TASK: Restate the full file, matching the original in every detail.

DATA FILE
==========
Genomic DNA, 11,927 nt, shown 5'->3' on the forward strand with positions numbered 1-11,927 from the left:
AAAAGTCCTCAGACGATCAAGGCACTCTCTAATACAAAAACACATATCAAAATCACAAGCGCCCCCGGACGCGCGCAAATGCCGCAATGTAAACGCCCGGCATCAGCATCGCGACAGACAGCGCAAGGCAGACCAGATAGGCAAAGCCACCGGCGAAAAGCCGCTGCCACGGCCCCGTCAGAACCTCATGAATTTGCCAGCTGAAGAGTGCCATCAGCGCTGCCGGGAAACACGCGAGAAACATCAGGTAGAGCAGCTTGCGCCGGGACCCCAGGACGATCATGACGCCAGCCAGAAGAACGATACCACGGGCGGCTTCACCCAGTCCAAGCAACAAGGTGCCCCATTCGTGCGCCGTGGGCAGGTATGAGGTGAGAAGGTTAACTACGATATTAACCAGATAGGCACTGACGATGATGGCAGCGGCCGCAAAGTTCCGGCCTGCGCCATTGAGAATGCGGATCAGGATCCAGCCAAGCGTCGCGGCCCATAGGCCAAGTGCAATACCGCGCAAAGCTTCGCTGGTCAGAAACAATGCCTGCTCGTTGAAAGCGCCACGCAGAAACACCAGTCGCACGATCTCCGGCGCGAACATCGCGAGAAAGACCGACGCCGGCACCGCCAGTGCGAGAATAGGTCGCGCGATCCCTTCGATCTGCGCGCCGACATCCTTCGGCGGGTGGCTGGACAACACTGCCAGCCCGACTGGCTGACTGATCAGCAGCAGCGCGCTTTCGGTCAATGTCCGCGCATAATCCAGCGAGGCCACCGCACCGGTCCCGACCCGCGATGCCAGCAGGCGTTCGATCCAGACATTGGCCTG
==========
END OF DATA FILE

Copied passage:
Genomic DNA, 11,927 nt, shown 5'->3' on the forward strand with positions numbered 1-11,927 from the left:
AAAAGTCCTCAGACGATCAAGGCACTCTCTAATACAAAAACACATATCAAAATCACAAGCGCCCCCGGACGCGCGCAAATGCCGCAATGTAAACGCCCGGCATCAGCATCGCGACAGACAGCGCAAGGCAGACCAGATAGGCAAAGCCACCGGCGAAAAGCCGCTGCCACGGCCCCGTCAGAACCTCATGAATTTGCCAGCTGAAGAGTGCCATCAGCGCTGCCGGGAAACACGCGAGAAACATCAGGTAGAGCAGCTTGCGCCGGGACCCCAGGACGATCATGACGCCAGCCAGAAGAACGATACCACGGGCGGCTTCACCCAGTCCAAGCAACAAGGTGCCCCATTCGTGCGCCGTGGGCAGGTATGAGGTGAGAAGGTTAACTACGATATTAACCAGATAGGCACTGACGATGATGGCAGCGGCCGCAAAGTTCCGGCCTGCGCCATTGAGAATGCGGATCAGGATCCAGCCAAGCGTCGCGGCCCATAGGCCAAGTGCAATACCGCGCAAAGCTTCGCTGGTCAGAAACAATGCCTGCTCGTTGAAAGCGCCACGCAGAAACACCAGTCGCACGATCTCCGGCGCGAACATCGCGAGAAAGACCGACGCCGGCACCGCCAGTGCGAGAATAGGTCGCGCGATCCCTTCGATCTGCGCGCCGACATCCTTCGGCGGGTGGCTGGACAACACTGCCAGCCCGACTGGCTGACTGATCAGCAGCAGCGCGCTTTCGGTCAATGTCCGCGCATAATCCAGCGAGGCCACCGCACCGGTCCCGACCCGCGATGCCAGCAGGCGTTCGATCCAGACATTGGCCTG